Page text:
And I really had to think about that! After months and months on the road, I don’t really bat an eye anymore at the concept of having a few nights where it’s just me in a dimly lit cheap hotel room with a mountain of food in front of me and just taking bites from one styrofoam container to the next while the umpteenth episode of Law and Order: SVU plays on the TV. The life of a road warrior is very different from that of the leisure traveler. Don’t get me wrong, there is still a very real sense of adventure and glamour in being able to travel at someone else’s expense, and it’s certainly one of the key factors that convinced me to move into this department. But it’s not always the best destinations. Believe it or not, some of the most beautiful places in the world aren’t exactly the best for business, and some of the best for business aren’t exactly always beautiful. There’s a lot of Bumble-whatever, USA and remote hotels whose sole sign stands as a beacon along long dead and desolate dark highways. That’s why when I get the opportunity for a nice meal at a nice restaurant and be among civilization, I want to take it. But you really can’t say you’ve lived the road warrior life, or that the road warrior life is for you, until you can reconcile a certain level of love and affection for cheap, greasy Chinese takeout or generic pizza in the same box with the same mustachioed chubby paisano that every small town pizzeria uses. At a certain point the ‘sad’ is elevated to the ‘unique’ and ‘oddly endearing’.

I could be home right now actually, believe it or not. In fact, the hotel I am in right now is no more than an hour away from my actual home. My own bed. My own shower. My family. But when given the option if I wanted to, to stay on the road or to just go back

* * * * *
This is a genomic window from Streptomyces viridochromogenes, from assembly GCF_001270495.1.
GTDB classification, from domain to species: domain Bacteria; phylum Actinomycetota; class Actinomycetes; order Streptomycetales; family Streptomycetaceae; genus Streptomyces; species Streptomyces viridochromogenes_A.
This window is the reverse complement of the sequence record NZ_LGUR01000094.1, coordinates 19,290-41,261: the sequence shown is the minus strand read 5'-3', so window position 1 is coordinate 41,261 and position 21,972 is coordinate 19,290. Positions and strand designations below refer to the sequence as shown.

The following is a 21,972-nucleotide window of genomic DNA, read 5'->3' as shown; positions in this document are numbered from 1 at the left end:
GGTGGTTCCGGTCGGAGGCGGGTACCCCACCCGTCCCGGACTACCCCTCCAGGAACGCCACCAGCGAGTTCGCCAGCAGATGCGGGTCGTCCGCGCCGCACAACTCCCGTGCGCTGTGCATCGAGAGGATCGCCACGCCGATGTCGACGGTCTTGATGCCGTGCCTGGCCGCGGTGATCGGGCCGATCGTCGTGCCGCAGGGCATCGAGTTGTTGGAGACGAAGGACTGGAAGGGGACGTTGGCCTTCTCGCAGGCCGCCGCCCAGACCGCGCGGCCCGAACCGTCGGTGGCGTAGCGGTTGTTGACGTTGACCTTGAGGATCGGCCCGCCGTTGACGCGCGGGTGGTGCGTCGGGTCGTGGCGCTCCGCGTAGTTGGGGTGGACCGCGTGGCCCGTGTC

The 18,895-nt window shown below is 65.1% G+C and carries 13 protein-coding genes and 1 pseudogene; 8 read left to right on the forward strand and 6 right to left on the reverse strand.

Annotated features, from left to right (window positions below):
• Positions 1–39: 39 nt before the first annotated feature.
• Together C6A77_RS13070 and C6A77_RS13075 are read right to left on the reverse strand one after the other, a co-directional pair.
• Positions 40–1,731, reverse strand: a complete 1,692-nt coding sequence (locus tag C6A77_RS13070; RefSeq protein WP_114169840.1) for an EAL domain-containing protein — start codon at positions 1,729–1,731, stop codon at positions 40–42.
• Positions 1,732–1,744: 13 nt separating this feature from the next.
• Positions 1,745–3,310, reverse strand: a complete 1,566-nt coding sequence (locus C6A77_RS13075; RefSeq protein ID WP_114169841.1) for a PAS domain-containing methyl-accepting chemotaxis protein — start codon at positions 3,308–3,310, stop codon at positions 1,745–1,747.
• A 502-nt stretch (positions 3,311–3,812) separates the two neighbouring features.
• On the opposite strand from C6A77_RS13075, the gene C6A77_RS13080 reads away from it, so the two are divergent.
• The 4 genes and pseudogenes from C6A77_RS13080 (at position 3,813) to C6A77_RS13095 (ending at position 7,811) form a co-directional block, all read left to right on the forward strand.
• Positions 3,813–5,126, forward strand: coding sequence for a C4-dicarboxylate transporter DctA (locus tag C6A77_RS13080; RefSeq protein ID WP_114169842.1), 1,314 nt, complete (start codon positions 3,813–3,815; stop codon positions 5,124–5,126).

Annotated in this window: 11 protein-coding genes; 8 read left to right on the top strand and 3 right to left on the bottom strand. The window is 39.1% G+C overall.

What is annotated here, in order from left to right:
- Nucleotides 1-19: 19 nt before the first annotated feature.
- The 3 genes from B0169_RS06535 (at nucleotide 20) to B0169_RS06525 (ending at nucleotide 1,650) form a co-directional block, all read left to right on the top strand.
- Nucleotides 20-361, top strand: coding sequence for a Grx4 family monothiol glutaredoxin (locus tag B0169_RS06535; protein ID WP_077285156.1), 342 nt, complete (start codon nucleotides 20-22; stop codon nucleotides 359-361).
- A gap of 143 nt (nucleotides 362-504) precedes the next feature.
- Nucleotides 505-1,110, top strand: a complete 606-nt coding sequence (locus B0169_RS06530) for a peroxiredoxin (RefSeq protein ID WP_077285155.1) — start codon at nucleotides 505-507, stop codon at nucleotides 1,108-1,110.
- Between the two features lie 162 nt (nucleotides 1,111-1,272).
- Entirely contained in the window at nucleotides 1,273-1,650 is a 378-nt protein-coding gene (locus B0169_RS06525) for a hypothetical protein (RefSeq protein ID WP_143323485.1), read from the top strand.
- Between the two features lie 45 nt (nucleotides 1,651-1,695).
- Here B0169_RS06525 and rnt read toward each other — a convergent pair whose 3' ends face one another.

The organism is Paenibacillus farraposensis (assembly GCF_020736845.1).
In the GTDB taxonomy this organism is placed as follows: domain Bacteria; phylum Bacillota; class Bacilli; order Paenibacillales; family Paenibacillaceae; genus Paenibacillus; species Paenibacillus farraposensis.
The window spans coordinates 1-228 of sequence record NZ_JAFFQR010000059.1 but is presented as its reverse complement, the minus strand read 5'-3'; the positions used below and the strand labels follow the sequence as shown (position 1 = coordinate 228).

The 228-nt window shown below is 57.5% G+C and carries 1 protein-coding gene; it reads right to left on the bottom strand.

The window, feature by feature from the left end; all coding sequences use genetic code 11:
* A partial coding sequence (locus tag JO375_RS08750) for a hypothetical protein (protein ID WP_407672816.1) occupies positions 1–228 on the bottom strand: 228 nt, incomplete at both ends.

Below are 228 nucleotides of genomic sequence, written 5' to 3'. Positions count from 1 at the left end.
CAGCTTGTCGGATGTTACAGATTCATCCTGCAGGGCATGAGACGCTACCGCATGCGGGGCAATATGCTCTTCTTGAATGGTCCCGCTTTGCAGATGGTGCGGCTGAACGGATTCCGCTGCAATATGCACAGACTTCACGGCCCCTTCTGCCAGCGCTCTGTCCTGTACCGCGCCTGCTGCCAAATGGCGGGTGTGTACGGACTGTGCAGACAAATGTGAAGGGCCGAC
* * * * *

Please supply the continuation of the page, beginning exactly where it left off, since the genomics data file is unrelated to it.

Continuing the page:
Seafood Village Crab

Seafood Village, Wayne NJ, fried soft shell crab platter

home and then drive back to another store the next day, I decided I’d just keep going on the road. Could I say I would always choose that? No, definitely not. But I really hadn’t had the opportunity to sleep on the road in a while and I was beginning to miss it. I think it’s like when a chef, long out of the kitchen, develops a twitch. A friend of mine was a professional restaurant chef for twenty years and after she left the kitchen…her body, so used to the frantic chaotic pace of the kitchen, developed some twitches to cope with the sudden and uncharacteristic calm. Her fingers constantly drum the desk and she finds herself often times craving the adrenaline of handling ten different dishes on the burner at a time. But she left because she wanted to focus on family and recover from a failed marriage (partly due in fact to the job). She misses the field but when asked, she vehemently says she would not go back at all. In much the same way I know that this chapter of my life, though fun, is not sustainable. The road can get wearisome. The isolation can become comfortingly addicting or painfully alienating. Single, no place of my own yet, no ties or roots to one place, I can continue to enjoy the benefits of the job. But there’s going to be a time when I’ll only be able to reflect back on this unique experience.

This is the sentiment, the complicated love-hate, consistent yet unsustainable, feeling of

Nostos Gyro

Nostos Greek Restaurant, Allentown PA, gyro platter

the road warrior’s life that John Updike’s On the Road so beautifully and somberly portrays. It’s why it speaks so deeply to my own experience and best illustrates why anyone would ever choose the nomadic life of the unique brother/sisterhood of the road warrior. A calling that is answered in the most uncertain of terms. For a good, long time vita can be found on the worn out treads of a tire and the accumulated mileage of a frequent flyer card. It is in finding…maybe not joy, but peace, and fulfillment, and equal parts thrill, in that familiar dusty smell of the hastily vacuumed and cleared hotel room. For someone who is so often times reserved, quiet, and comfortable with his own company, it is a great fit.

On the Road

-poem by John Updike

Those dutiful dogtrots down airport corridors

while gnawing at a Dunkin Donuts cruller.

Those hotel rooms where the TV remote

waits by the bed like a suicide pistol.

Those hours in the air amid white shirts

whose wearers sleep-read through thick staid thrillers.

Those breakfast buffets in prairie Marriots-

such venues of transit grow dearer than home.

 

The tricycle in the hall, the wife’s hasty kiss,

the dripping faucet, and uncut lawn-this is life?

No, vita thrives via the road, in the laptop

whose silky screen shimmers like a dark queen’s mirror.

In the polished shoe that signified killer intent,